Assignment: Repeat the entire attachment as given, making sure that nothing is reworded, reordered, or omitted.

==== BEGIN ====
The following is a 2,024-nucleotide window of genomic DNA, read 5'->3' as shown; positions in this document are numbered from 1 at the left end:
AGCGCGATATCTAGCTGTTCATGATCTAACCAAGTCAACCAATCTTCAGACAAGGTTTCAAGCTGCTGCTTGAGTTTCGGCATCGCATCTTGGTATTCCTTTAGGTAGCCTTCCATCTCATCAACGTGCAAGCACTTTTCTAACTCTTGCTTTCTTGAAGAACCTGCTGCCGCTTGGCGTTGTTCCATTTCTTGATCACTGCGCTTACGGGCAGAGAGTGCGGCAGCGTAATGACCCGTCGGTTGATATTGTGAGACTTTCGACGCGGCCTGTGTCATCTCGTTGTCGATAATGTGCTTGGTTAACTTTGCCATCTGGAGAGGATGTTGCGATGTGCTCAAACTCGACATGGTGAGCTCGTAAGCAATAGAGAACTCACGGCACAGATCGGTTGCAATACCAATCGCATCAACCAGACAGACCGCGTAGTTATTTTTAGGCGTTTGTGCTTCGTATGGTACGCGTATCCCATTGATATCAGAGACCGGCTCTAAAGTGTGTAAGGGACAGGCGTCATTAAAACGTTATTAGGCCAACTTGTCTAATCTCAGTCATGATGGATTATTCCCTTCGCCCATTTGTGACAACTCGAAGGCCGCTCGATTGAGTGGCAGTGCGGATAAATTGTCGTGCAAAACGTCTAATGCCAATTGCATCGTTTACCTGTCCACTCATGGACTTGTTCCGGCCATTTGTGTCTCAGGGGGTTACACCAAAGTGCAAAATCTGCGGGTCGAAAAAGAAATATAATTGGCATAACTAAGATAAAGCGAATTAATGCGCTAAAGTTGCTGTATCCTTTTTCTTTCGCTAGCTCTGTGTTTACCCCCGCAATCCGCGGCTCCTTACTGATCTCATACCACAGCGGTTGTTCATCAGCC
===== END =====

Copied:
The following is a 2,024-nucleotide window of genomic DNA, read 5'->3' as shown; positions in this document are numbered from 1 at the left end:
AGCGCGATATCTAGCTGTTCATGATCTAACCAAGTCAACCAATCTTCAGACAAGGTTTCAAGCTGCTGCTTGAGTTTCGGCATCGCATCTTGGTATTCCTTTAGGTAGCCTTCCATCTCATCAACGTGCAAGCACTTTTCTAACTCTTGCTTTCTTGAAGAACCTGCTGCCGCTTGGCGTTGTTCCATTTCTTGATCACTGCGCTTACGGGCAGAGAGTGCGGCAGCGTAATGACCCGTCGGTTGATATTGTGAGACTTTCGACGCGGCCTGTGTCATCTCGTTGTCGATAATGTGCTTGGTTAACTTTGCCATCTGGAGAGGATGTTGCGATGTGCTCAAACTCGACATGGTGAGCTCGTAAGCAATAGAGAACTCACGGCACAGATCGGTTGCAATACCAATCGCATCAACCAGACAGACCGCGTAGTTATTTTTAGGCGTTTGTGCTTCGTATGGTACGCGTATCCCATTGATATCAGAGACCGGCTCTAAAGTGTGTAAGGGACAGGCGTCATTAAAACGTTATTAGGCCAACTTGTCTAATCTCAGTCATGATGGATTATTCCCTTCGCCCATTTGTGACAACTCGAAGGCCGCTCGATTGAGTGGCAGTGCGGATAAATTGTCGTGCAAAACGTCTAATGCCAATTGCATCGTTTACCTGTCCACTCATGGACTTGTTCCGGCCATTTGTGTCTCAGGGGGTTACACCAAAGTGCAAAATCTGCGGGTCGAAAAAGAAATATAATTGGCATAACTAAGATAAAGCGAATTAATGCGCTAAAGTTGCTGTATCCTTTTTCTTTCGCTAGCTCTGTGTTTACCCCCGCAATCCGCGGCTCCTTACTGATCTCATACCACAGCGGTTGTTCATCAGCC